In Matthew 13:10–17, Jesus explains to His disciples why He teaches in parables.
This is why I speak to them in parables, because seeing they do not see, and hearing they do not hear, nor do they understand. (v. 13)
This passage may appear perplexing at first, especially when Jesus indicates that His actual intention in speaking in parables is that truth would be concealed from those on the outside.
How should we make sense of this? First, Jesus is clearly teaching that the secrets of the kingdom of God are unknowable through mere human reasoning and intuition. Jesus does not say that no one can ever understand the parables or that He intends to hide their truth from all people. Instead, Jesus explains that in order to highlight God’s sovereign grace, God in His mercy has enlightened some, to whom “it has been given to know the secrets of the kingdom of heaven” (v. 11, emphasis added), so that they might understand the truths of God’s kingdom. Those who have been given knowledge of the secrets of the kingdom will be given “more,” while those who have not received such knowledge will eventually have whatever blessings they appear to possess taken away (v. 12). In other words, those who have been given this gift from God will continue to grow in their faith, while those who have not been given the gift will lose everything on the last day.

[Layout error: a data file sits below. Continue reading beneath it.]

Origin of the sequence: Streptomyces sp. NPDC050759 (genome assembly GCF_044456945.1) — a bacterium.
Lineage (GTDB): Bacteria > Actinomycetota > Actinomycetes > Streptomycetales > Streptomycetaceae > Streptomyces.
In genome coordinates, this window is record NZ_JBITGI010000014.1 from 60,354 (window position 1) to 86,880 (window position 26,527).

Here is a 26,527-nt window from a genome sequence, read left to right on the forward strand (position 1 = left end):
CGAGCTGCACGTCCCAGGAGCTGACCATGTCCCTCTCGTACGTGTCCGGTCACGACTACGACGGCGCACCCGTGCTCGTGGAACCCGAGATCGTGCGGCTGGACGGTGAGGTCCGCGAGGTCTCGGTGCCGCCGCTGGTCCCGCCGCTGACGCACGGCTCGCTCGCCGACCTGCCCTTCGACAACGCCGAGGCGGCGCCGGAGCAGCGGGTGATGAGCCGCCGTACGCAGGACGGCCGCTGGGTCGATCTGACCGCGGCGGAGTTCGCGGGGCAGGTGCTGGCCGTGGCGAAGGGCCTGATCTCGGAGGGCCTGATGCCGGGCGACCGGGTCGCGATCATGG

Second, many hear Jesus’ preaching and refuse to believe what He says. These are people who “see” and yet do not truly see, who “hear” and yet do not truly hear (v. 13). They are those who are confronted with the truths of the kingdom of God and who nonetheless stubbornly choose to reject them. Jesus’ teaching in parables (which cannot be understood by those without the key of knowledge) is judgment on their unbelief, while at the same time it brings blessing to those who have been taught the parables’ meaning. Insofar as unbelievers remain unrepentant, they are cutting themselves off from the grace of God and stand under His judgment. The disciples (and all who would become disciples after them), on the other hand, have been granted eyes to see and ears to hear Jesus; they have been given the secrets of the kingdom (vv. 11, 16). God’s mercy has been extended to the disciples who, like many in the crowds, once ignorantly and stubbornly rejected God.
Dr. Ben C. Dunson is associate professor of New Testament at Reformed Theological Seminary in Dallas, Tex.